This spring into summer has been bursting with birds nesting, laying eggs, raising young, feeding them & fledging them. I have had the privilege of witnessing baby bluebirds, house wrens, robins, Baltimore orioles, red winged blackbirds, wood ducks, mallards & bald eagles! I’m thinking it might be a good idea to do a series focused on the babies.
Let’s start with the beloved eastern bluebirds! I don’t think there’s anything I dislike about bluebirds (I actually haven’t met any bird I didn’t like). They have such pretty coloring with their vibrant blue above and their reddish throat and chest. Their song is subtle and pleasant. Unlike most other birds, they seem pretty easy going. They don’t mind humans hanging around, even around their nests. Depending on the region in which you live, they may have one to four clutches (or broods) per breeding season. The birds in my yard usually have two clutches per season.
This is my fourth season with a bluebird nest box in my yard. In fact, I added a second one this spring. The first couple years I used a traditional wood house that was given to me by a local bluebird enthusiast. Now, I have two Gilbertson houses. they are fantastic–durable, attractive, sparrow resistant, easy to clean & easy to peek into.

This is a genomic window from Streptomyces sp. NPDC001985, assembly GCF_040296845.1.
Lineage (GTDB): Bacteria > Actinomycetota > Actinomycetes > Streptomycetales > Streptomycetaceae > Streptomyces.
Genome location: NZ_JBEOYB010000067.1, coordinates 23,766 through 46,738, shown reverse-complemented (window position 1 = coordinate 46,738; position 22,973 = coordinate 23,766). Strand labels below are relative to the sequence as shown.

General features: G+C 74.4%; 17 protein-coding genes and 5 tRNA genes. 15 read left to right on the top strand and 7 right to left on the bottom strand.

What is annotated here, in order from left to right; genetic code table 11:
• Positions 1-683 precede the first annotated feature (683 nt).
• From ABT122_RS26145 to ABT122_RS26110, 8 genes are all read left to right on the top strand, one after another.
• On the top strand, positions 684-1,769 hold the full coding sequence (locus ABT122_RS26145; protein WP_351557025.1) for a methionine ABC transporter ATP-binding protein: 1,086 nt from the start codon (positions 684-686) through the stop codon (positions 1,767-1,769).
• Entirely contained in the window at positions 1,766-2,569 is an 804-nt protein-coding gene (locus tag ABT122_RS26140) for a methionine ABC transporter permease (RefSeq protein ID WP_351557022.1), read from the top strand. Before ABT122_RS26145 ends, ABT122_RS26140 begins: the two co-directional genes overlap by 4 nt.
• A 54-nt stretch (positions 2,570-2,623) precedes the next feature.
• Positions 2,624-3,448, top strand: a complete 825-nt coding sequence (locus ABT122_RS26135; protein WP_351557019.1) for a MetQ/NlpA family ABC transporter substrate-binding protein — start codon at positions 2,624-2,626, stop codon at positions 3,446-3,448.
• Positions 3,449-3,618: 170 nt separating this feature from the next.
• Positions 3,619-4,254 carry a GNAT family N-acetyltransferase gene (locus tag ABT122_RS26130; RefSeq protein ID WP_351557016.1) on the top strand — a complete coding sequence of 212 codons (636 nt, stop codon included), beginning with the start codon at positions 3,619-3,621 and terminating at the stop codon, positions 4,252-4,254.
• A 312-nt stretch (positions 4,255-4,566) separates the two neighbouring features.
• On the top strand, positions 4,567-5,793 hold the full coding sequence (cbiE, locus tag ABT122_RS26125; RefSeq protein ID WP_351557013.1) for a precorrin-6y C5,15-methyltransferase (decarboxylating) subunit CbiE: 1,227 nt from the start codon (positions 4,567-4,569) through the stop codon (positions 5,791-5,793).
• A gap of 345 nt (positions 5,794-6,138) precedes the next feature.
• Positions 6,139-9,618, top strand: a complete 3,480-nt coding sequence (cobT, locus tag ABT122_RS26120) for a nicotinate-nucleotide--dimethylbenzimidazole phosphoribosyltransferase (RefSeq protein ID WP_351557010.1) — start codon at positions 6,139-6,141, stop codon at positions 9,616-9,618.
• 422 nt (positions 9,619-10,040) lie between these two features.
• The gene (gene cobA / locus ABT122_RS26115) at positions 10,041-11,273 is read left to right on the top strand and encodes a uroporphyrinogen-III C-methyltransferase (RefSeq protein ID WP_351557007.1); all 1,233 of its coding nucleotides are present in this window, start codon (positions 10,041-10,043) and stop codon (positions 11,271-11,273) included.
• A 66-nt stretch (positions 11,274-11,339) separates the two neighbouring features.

Here are some photos from this spring’s brood:
The above photos were taken using my iPhone 11, as I feel safer and it’s easier to snap quickly and get the nest box re-attached to it’s stand. While the bluebird parents have been generous with their little ones, I don’t want to press my luck!
We did get to watch the last holdout make it’s first flight after sitting at the door working up his courage for a long time. From the nest to my deck railing where he thought he would just stay forever, I think. He did not want to go a-ny-where! The parents took turns encouraging their late bloomer to fly into the tree with the others. They finally resorted to bribery–a worm here and a bug there. I think it was the bug that did it, and — weeeee! — Off the little fledgeling bluebird flew into the tree with mom, dad and siblings. The parents continued to rush around, providing the babies with food for about a week that we saw.
Do you have a bluebird house or want to have one? I’d love to hear about it. Next time, let’s look at the Baltimore oriole!!